For its first concert of 2017, Chamber Music Wilmington presented a performance by Amit Peled, one of the finest cellists on the stage today. From his beginnings on an Israeli kibbutz to a 6’5″ basketball player, today Amit Peled (ah-MEET PE-led) plays on the priceless cello which once belonged to the legendary Pablo Casals. In addition to appearances worldwide, he is a professor at the Peabody Conservatory, one of America’s most prestigious music institutions.

The performance took place in Beckwith Recital Hall on the campus of the University of North Carolina Wilmington. The hall has superb acoustics, ideal for an intimate program of this kind. The first piece was J.S. Bach’s cello suite in G, BWV 1007. This is the first in a set of six unaccompanied pieces; the whole set stands at the pinnacle of the repertory for the instrument and is a challenge that any cellist who would be an artist must undertake. The suite was treated to a passionate performance which seemed to embody its essence. Peled savored every phrase. In the prelude, he brought forth rich tone and passionate expression. It was played with dynamism and complete involvement. One might perhaps have wished for fewer expressive pauses punctuating the steady beat.

The courante had a delightful bouncy quality and wonderful dynamic contrasts, though this listener could have imagined it faster, for greater contrast. The long-lined song of the sarabande was beautifully sustained, with lovely cadences. The ending gigue was rhythmic and lyrical at the same time. The nuanced phrasing and expressivity of the entire work, its feeling of creating great music in the moment, were memorable.

The following work was Five Pieces on Folk Themes for cello and piano, written in 1950 by the Georgian composer Sulkhan Tsintadze. This set had greatly contrasting moods, all brought forth with what seemed like sheer spontaneity. The first had impassioned long-line cantabile expression and beautiful high-range playing. This was also the first music in which Peled was joined by his superb accompanist Noreen Polera. Together they were a subtle duo whose sound fit together in complete synergy. The chime-like sounds on the piano were especially evocative.

The second movement, evoking a folk guitar, was entirely pizzicato. Peled seemed to take great pleasure in playing this, and brought most excellent phrasing to the lines played without any use of the bow. The wedding dance which followed was exuberant and the lullaby after that was deeply reflective. Once again, there was beautiful expression in the high range of the instrument. The highly rhythmic dance which ended the set brought the first half to an exciting conclusion.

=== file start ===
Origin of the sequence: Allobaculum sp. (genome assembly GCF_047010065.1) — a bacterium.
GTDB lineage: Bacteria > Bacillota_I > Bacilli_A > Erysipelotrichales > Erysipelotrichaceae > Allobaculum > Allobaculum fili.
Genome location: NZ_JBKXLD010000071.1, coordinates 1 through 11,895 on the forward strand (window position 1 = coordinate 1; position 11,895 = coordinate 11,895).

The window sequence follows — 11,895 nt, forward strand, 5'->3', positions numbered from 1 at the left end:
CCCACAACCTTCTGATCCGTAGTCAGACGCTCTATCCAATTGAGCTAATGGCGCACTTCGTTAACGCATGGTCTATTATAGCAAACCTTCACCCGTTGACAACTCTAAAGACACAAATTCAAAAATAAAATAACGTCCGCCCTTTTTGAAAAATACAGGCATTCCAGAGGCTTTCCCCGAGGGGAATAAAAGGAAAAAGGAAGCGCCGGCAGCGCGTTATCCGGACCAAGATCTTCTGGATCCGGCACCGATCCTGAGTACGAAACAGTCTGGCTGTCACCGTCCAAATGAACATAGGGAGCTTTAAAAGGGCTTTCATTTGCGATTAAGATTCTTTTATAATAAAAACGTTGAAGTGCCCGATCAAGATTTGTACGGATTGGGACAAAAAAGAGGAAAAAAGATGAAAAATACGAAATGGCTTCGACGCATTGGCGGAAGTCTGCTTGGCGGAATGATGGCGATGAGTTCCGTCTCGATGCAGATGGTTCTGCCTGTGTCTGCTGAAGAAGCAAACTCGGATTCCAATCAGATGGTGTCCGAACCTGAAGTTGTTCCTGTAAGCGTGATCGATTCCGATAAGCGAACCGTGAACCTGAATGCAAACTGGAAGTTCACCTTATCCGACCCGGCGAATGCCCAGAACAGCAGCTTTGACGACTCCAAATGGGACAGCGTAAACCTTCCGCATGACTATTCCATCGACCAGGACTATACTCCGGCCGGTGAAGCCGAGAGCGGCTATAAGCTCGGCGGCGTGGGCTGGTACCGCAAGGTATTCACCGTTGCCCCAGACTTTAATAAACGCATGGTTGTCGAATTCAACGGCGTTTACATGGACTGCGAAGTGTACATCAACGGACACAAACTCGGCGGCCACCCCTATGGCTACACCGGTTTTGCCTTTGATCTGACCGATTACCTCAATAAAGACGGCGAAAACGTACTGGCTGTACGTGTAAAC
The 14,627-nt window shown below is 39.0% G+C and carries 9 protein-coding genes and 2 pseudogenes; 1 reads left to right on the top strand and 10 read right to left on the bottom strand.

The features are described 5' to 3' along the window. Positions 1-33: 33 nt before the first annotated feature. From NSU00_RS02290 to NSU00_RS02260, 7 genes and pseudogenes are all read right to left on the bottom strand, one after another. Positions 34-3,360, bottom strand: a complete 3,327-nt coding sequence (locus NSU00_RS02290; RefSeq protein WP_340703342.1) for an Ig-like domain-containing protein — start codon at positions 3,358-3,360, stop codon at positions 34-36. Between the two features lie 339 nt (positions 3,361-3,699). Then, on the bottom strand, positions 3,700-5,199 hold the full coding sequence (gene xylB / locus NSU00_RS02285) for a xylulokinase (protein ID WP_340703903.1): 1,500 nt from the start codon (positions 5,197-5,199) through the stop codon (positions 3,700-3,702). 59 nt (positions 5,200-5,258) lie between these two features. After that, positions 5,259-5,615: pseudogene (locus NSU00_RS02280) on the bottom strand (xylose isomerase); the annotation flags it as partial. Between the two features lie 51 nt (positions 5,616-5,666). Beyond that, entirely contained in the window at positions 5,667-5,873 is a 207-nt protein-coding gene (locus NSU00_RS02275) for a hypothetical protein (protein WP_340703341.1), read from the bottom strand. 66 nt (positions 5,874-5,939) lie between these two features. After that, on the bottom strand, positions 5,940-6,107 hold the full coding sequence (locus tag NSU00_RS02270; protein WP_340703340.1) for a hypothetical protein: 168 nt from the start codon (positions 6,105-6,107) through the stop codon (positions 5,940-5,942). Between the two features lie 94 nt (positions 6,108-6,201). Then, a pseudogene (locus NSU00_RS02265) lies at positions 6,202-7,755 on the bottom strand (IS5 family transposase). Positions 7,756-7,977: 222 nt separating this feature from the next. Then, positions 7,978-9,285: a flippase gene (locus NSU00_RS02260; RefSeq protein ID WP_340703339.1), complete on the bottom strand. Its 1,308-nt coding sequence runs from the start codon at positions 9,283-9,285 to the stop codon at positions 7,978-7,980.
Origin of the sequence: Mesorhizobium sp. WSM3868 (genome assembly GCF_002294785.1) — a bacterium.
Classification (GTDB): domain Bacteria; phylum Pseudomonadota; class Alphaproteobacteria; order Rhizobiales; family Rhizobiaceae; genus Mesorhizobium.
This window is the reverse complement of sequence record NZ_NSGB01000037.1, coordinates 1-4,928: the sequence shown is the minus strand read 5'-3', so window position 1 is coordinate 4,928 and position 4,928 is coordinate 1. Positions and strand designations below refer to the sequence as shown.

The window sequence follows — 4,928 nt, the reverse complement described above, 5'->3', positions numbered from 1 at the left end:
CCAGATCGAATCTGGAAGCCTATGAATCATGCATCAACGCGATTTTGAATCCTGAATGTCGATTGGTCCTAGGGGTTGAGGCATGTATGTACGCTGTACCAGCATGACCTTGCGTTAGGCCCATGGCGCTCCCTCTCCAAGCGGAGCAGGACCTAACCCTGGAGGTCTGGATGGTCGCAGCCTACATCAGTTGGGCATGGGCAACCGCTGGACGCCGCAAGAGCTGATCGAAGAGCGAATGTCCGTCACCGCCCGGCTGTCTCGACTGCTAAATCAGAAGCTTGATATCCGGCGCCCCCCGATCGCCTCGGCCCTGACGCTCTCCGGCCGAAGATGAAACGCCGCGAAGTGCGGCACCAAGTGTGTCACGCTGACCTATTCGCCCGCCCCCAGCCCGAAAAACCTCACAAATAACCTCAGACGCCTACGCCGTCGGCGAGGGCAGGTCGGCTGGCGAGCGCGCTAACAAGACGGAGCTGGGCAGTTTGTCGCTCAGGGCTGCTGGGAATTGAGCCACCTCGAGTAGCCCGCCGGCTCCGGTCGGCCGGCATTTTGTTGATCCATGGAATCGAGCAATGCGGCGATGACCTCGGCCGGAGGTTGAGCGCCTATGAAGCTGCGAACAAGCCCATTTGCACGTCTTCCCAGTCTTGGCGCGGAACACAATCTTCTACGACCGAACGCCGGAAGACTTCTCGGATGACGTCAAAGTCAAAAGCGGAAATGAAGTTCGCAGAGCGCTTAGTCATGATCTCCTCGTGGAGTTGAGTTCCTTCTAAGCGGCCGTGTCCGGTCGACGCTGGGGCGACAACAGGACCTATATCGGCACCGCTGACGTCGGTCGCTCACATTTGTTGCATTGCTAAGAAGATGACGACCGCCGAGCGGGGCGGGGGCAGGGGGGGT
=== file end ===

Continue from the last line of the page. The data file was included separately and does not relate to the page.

After the intermission, Peled turned to the Arpeggione Sonata, D. 821, by Schubert. The performance was pure song, of the greatest expression and beauty. The first notes, played exquisitely by Polera, created a soulful mood which carried into the cello’s first statement of the theme and sustained through the entire work. There were fabulously whisper-soft passages – projected flawlessly by Beckwith’s resonant acoustics – and most expressive harmonic changes, brought forth by the piano in perfect tonal balance. The cello tone was surpassingly rich. The ending of the first movement was intensely nostalgic and wistful, the expression in the cello so palpable that it was almost impossible not to hear a singer emoting heartfelt words.

Though Schubert was both a classicist and a romantic, this performance was pure romanticism, expression, soul, and expansive rubato which seemed to grow right out of the moment. One could imagine more variety of tempo, which would have given greater contrast among the movements. But the beauty of the playing was such that one simply savored every moment. One such moment was the exquisite transition from the second to third movements, which held the listener suspended. Another was the return of the main theme in the third, which was haunting.

The program ended with Tarantella by the cellist-composer David Popper. Peled played this diversionary music with complete virtuoso aplomb. As in all the other music, he seemed to utterly enjoy each phrase and nuance, even through the elaborate technical effusions. He is an absolute master of the bow as well of fingerwork. No matter how great the challenges, he seemed to just have fun. The middle interlude was played with his trademark rich tone and ample rubato. The audience responded to this exciting ending piece with enthusiasm.

Along with extraordinary playing, Peled treated the audience to a fair quantity of spoken introduction to the pieces. These were informative and entertaining, and helped enliven his music making still further. He has a charismatic personality which draws listeners into the performance about to take place. This is the kind of presentation which could do much to draw new fans to concert music. For anyone present this evening, it was all an experience to remember.